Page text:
The story line of the presentation that had a distinct agenda.  “We, the members of the Rational Dress Society, propose JUMPSUIT, an ungendered, open source monogarment for everyday wear.  We suggest that the rejection of choice (otherwise defined as the yoke of relentless consumption within the capitalist paradigm) might open us up to new possibilities and better ways of living.”  About Jump
I rarely read anything that sounds like a manifesto.  In spite of the verbiage of the Rational Dress Society; there are significant issues of consumption and the environment to consider.
“Rooted in the visual language of denim and the history of work wear, JUMPSUIT imagines the possibility of an egalitarian garment, liberated from the signs of class, race and gender that inscribe our usual relation to clothes.” Rational Dress Society
The past months have been dominated by the democratic debates.  Some candidates have echoed the above language, but have applied these concepts to our lives, not our clothes. The Rational Dress Society rhetoric may align with the current news cycle.  After the presentation, Brewer and Glaum-Lathbury solicited questions from the audience.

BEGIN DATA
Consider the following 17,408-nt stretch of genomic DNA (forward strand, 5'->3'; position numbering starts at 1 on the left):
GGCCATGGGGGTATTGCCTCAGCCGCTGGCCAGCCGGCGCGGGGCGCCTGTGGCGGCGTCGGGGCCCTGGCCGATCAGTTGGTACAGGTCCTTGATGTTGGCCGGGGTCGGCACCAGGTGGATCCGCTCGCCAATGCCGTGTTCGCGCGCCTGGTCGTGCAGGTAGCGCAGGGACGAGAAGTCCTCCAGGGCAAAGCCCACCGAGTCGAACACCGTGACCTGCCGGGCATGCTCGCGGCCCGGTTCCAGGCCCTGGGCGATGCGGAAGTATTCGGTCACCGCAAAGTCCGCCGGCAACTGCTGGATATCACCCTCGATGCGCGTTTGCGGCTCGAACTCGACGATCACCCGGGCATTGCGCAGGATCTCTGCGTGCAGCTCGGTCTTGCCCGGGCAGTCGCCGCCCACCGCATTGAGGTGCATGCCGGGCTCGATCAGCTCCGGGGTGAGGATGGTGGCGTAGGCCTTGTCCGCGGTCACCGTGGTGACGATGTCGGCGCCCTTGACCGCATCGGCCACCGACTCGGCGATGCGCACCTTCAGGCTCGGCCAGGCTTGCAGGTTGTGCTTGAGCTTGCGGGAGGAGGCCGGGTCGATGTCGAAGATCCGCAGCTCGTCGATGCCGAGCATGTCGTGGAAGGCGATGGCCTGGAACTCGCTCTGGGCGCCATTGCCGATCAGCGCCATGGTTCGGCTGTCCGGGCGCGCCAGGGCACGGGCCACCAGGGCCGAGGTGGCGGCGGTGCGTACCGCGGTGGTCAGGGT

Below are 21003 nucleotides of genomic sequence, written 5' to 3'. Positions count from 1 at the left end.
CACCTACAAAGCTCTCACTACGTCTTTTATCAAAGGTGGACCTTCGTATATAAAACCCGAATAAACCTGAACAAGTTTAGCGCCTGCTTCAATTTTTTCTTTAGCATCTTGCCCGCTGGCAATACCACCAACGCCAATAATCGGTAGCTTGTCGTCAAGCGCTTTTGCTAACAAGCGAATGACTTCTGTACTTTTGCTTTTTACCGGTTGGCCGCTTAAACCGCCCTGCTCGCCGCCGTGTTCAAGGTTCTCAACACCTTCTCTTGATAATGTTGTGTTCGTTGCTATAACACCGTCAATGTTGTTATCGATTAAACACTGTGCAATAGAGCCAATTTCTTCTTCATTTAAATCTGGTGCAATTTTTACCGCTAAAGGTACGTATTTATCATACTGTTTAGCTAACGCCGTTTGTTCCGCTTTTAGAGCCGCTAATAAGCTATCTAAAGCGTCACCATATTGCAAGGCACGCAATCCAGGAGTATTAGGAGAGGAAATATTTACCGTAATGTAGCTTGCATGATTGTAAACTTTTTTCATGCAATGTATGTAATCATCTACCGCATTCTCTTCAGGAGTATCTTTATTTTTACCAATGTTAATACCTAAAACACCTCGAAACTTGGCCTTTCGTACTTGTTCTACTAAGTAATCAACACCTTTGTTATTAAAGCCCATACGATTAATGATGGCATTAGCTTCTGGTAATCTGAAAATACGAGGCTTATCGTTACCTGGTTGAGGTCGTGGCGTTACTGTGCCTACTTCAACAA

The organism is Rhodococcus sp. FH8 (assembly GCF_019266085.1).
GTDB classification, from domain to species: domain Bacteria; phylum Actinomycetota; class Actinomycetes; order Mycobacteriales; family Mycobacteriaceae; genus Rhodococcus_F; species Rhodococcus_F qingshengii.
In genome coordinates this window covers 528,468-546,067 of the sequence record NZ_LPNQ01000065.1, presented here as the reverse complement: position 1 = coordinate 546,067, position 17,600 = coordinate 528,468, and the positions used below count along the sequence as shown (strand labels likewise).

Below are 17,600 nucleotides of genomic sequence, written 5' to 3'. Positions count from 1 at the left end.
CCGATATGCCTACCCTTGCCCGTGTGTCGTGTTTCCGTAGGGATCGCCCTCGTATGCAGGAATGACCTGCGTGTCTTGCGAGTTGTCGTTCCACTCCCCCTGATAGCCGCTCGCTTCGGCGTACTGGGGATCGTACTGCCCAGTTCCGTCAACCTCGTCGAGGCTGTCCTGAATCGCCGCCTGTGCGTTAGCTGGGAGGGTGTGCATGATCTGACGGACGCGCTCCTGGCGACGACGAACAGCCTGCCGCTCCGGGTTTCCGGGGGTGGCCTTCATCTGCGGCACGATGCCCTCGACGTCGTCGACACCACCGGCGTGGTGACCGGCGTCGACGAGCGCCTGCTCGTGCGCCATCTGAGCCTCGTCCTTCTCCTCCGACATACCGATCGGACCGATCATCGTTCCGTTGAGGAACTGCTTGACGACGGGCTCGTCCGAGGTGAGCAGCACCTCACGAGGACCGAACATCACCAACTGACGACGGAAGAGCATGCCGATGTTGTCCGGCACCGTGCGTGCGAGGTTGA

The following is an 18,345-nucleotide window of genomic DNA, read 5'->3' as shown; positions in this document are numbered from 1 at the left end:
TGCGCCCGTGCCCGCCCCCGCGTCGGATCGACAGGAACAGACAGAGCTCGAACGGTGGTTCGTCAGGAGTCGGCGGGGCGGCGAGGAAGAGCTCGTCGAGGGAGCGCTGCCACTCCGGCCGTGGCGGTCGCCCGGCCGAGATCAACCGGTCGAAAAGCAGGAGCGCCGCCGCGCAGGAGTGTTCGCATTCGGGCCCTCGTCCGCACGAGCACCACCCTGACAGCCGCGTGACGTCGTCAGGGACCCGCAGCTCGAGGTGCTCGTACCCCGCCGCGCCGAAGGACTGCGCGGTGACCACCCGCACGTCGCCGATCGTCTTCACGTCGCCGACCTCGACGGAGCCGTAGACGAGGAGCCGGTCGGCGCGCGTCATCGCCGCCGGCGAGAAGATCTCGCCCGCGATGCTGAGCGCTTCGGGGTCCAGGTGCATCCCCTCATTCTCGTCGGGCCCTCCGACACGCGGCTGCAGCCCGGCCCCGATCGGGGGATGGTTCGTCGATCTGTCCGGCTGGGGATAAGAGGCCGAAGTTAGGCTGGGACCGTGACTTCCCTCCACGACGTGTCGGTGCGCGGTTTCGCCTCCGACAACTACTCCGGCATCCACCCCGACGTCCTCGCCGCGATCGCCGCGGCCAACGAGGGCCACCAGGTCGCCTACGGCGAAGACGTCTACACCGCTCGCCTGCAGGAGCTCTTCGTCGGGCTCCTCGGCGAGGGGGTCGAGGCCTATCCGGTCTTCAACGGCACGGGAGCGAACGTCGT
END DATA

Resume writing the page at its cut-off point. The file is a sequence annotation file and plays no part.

A very practical question was asked.  “I understand what you are saying about the JUMPSUIT, but I have a problem with it.  What about the jumpsuit and its relation to using the bathroom?”  Everyone in the audience knew exactly what was meant by this question, including Brewer and Glaum-Lathbury.  They answered honestly with a smile. “We know what you mean and we haven’t solved that problem yet.”  In addition, JUMPSUIT has another initiative called MAKE AMERICA RATIONAL AGAIN. “Despite President Trump’s calls to “Buy American, hire American,” over the last months, more than 53 tons of Ivanka Trump-brand clothing have been imported into the United States from China… We, the members of the Rational Dress Society, propose to take those unwanted Ivanka Trump clothes and transform them into something rational:  100% Made in the USA , Special Edition JUMPSUITS!  All proceeds from the sale of Special Edition JUMPSUITS will go to support advocacy dedicated to fair labor practices in the United States.” https://www.jumpsu.it/mara